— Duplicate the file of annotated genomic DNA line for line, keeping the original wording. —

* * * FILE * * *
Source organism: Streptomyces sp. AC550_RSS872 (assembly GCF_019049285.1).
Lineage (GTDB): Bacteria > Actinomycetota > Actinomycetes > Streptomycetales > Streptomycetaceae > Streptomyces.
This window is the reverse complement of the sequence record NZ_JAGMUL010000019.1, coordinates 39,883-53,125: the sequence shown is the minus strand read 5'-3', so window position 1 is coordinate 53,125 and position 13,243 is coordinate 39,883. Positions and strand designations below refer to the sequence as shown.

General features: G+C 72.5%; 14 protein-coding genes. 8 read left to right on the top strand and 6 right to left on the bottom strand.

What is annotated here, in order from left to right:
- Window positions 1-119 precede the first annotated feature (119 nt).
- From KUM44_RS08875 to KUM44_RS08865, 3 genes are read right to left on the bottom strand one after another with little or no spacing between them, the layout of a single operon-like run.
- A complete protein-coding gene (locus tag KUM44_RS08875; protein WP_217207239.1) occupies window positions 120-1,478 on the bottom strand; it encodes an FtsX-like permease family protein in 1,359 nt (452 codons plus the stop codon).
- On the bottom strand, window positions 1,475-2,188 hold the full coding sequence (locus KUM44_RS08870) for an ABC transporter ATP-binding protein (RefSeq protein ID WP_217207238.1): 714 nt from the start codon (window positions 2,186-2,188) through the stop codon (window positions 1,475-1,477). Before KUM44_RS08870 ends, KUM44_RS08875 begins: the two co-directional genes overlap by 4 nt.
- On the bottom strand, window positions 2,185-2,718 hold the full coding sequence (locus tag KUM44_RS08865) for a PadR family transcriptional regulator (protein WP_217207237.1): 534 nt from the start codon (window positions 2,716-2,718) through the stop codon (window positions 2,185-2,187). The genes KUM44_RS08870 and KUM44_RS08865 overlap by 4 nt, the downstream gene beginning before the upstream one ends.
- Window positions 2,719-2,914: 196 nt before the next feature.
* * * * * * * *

Source organism: Streptomyces sp. AC550_RSS872 (assembly GCF_019049285.1).
Lineage (GTDB): Bacteria > Actinomycetota > Actinomycetes > Streptomycetales > Streptomycetaceae > Streptomyces.
This window is the reverse complement of the sequence record NZ_JAGMUL010000019.1, coordinates 39,883-53,125: the sequence shown is the minus strand read 5'-3', so window position 1 is coordinate 53,125 and position 13,243 is coordinate 39,883. Positions and strand designations below refer to the sequence as shown.

General features: G+C 72.5%; 14 protein-coding genes. 8 read left to right on the top strand and 6 right to left on the bottom strand.

What is annotated here, in order from left to right:
- Window positions 1-119 precede the first annotated feature (119 nt).
- From KUM44_RS08875 to KUM44_RS08865, 3 genes are read right to left on the bottom strand one after another with little or no spacing between them, the layout of a single operon-like run.
- A complete protein-coding gene (locus tag KUM44_RS08875; protein WP_217207239.1) occupies window positions 120-1,478 on the bottom strand; it encodes an FtsX-like permease family protein in 1,359 nt (452 codons plus the stop codon).
- On the bottom strand, window positions 1,475-2,188 hold the full coding sequence (locus KUM44_RS08870) for an ABC transporter ATP-binding protein (RefSeq protein ID WP_217207238.1): 714 nt from the start codon (window positions 2,186-2,188) through the stop codon (window positions 1,475-1,477). Before KUM44_RS08870 ends, KUM44_RS08875 begins: the two co-directional genes overlap by 4 nt.
- On the bottom strand, window positions 2,185-2,718 hold the full coding sequence (locus tag KUM44_RS08865) for a PadR family transcriptional regulator (protein WP_217207237.1): 534 nt from the start codon (window positions 2,716-2,718) through the stop codon (window positions 2,185-2,187). The genes KUM44_RS08870 and KUM44_RS08865 overlap by 4 nt, the downstream gene beginning before the upstream one ends.
- Window positions 2,719-2,914: 196 nt before the next feature.